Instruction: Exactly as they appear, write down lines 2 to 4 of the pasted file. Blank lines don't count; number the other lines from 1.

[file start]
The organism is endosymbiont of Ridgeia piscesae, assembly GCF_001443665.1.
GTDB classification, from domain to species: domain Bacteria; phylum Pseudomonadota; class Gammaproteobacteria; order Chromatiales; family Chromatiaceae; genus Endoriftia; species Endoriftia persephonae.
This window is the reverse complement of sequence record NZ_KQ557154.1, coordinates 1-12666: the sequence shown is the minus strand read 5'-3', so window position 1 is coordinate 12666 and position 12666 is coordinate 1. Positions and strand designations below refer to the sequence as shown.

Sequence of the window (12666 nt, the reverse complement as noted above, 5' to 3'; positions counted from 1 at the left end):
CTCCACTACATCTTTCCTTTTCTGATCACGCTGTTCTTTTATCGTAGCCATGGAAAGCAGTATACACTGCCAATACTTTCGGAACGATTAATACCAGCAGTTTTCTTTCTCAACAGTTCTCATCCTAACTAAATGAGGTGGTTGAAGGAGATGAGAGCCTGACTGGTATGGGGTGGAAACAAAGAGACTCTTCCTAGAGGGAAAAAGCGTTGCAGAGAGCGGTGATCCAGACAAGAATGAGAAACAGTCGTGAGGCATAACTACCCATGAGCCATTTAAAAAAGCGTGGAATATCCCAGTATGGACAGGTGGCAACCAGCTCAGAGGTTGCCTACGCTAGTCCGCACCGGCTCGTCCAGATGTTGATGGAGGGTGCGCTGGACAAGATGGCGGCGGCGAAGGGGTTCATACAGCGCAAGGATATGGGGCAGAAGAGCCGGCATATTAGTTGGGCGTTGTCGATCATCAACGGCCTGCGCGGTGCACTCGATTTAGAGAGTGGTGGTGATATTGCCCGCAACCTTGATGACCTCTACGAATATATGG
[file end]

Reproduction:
GTDB classification, from domain to species: domain Bacteria; phylum Pseudomonadota; class Gammaproteobacteria; order Chromatiales; family Chromatiaceae; genus Endoriftia; species Endoriftia persephonae.
This window is the reverse complement of sequence record NZ_KQ557154.1, coordinates 1-12666: the sequence shown is the minus strand read 5'-3', so window position 1 is coordinate 12666 and position 12666 is coordinate 1. Positions and strand designations below refer to the sequence as shown.

Sequence of the window (12666 nt, the reverse complement as noted above, 5' to 3'; positions counted from 1 at the left end):